After the recording is done and we start mixing, you may consider making a few edits here and there. If you’ve made a couple of takes, listen to all of them thoroughly and see which take has a better performance in which part of the song. There is nothing wrong with editing different takes together if it benefits the performance. While you are editing it, you may also trim the excessive parts of the tracks and cut out the silence where needed.
After all of that is done, you may also consider using automation. Although this step is completely unnecessary in some cases, if used properly, it might help you to have more consistent levels throughout the whole track without any compression applied.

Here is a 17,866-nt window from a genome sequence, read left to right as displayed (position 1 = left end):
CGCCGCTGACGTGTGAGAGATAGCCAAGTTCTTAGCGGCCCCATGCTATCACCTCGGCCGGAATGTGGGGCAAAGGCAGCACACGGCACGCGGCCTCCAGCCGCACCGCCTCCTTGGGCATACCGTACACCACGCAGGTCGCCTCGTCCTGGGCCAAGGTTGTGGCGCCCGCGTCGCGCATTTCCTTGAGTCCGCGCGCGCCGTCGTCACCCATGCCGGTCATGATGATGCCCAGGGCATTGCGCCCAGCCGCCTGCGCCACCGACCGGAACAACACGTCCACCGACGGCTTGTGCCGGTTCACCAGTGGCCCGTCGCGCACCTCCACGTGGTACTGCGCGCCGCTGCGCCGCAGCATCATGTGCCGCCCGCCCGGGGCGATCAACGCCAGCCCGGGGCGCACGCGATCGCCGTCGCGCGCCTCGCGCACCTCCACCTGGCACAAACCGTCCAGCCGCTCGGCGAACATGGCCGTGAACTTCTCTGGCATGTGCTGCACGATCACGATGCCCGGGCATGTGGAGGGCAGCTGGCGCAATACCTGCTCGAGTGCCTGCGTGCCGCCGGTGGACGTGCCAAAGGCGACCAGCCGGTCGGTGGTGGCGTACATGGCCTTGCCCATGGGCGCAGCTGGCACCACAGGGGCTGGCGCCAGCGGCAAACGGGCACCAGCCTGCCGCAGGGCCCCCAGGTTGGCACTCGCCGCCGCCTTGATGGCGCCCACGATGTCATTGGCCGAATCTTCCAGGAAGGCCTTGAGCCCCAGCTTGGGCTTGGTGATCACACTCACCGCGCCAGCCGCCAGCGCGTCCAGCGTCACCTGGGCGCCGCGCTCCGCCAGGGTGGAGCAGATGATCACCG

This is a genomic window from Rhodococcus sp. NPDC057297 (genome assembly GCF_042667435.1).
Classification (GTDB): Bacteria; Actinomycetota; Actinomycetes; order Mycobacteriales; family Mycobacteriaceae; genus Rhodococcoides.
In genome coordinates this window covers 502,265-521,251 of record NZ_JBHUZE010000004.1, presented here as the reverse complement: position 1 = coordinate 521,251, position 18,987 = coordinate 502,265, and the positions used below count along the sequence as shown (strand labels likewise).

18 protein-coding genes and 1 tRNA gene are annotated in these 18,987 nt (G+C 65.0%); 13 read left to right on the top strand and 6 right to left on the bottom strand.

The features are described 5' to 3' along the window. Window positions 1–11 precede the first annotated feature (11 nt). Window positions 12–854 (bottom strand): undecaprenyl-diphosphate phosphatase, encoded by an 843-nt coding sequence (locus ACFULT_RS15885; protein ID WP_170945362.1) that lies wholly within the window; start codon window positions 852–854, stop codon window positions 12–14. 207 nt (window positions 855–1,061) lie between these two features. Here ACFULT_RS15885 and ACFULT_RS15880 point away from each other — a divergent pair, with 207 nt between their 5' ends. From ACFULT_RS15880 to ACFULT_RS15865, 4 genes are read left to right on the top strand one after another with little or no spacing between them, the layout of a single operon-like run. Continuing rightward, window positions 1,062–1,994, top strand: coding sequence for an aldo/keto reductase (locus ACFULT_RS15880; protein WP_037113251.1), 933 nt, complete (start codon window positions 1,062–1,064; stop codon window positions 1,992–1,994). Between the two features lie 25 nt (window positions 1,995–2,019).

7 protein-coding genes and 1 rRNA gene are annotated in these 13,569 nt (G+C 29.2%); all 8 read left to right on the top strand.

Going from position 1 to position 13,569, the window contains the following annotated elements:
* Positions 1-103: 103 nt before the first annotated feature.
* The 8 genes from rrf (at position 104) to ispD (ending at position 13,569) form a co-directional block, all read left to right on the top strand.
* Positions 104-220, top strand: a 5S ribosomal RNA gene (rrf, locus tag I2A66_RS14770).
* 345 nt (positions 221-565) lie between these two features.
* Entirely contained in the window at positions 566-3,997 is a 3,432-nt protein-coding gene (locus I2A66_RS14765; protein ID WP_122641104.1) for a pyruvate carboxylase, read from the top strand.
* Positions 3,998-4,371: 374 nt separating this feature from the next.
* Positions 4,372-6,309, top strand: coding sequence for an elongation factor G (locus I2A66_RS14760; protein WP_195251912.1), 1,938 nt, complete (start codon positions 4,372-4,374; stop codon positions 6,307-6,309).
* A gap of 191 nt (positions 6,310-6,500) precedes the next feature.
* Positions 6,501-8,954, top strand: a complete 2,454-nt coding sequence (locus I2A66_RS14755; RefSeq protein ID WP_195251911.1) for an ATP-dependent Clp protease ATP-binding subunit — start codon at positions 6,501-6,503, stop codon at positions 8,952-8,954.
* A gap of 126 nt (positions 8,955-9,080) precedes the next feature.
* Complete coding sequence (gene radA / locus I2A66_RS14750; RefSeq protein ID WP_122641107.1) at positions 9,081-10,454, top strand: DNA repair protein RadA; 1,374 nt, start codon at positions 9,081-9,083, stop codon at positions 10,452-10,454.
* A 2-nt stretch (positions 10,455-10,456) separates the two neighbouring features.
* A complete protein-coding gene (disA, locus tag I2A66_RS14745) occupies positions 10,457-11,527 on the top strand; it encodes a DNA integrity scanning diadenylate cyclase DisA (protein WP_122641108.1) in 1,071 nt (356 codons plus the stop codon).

Step 5. Balance the mix
If you’ve used only one microphone to record the performance, you don’t have any other choice but to skip this step. But if you’ve used a separate microphone for each part and maybe even used a room mic, it’s rather a good idea to find a certain level for each track that would make the performance feel more coherent and, if you will, balanced. Unfortunately, in terms of mixing acoustic guitar with vocals, there are no guidelines on how to balance tracks. So you would have to use your own taste and common sense.
The only thing we can recommend you is to make sure that nothing is way louder than it should be. That means that the guitar shouldn’t overshadow the vocals and vice versa.
Step 6. EQ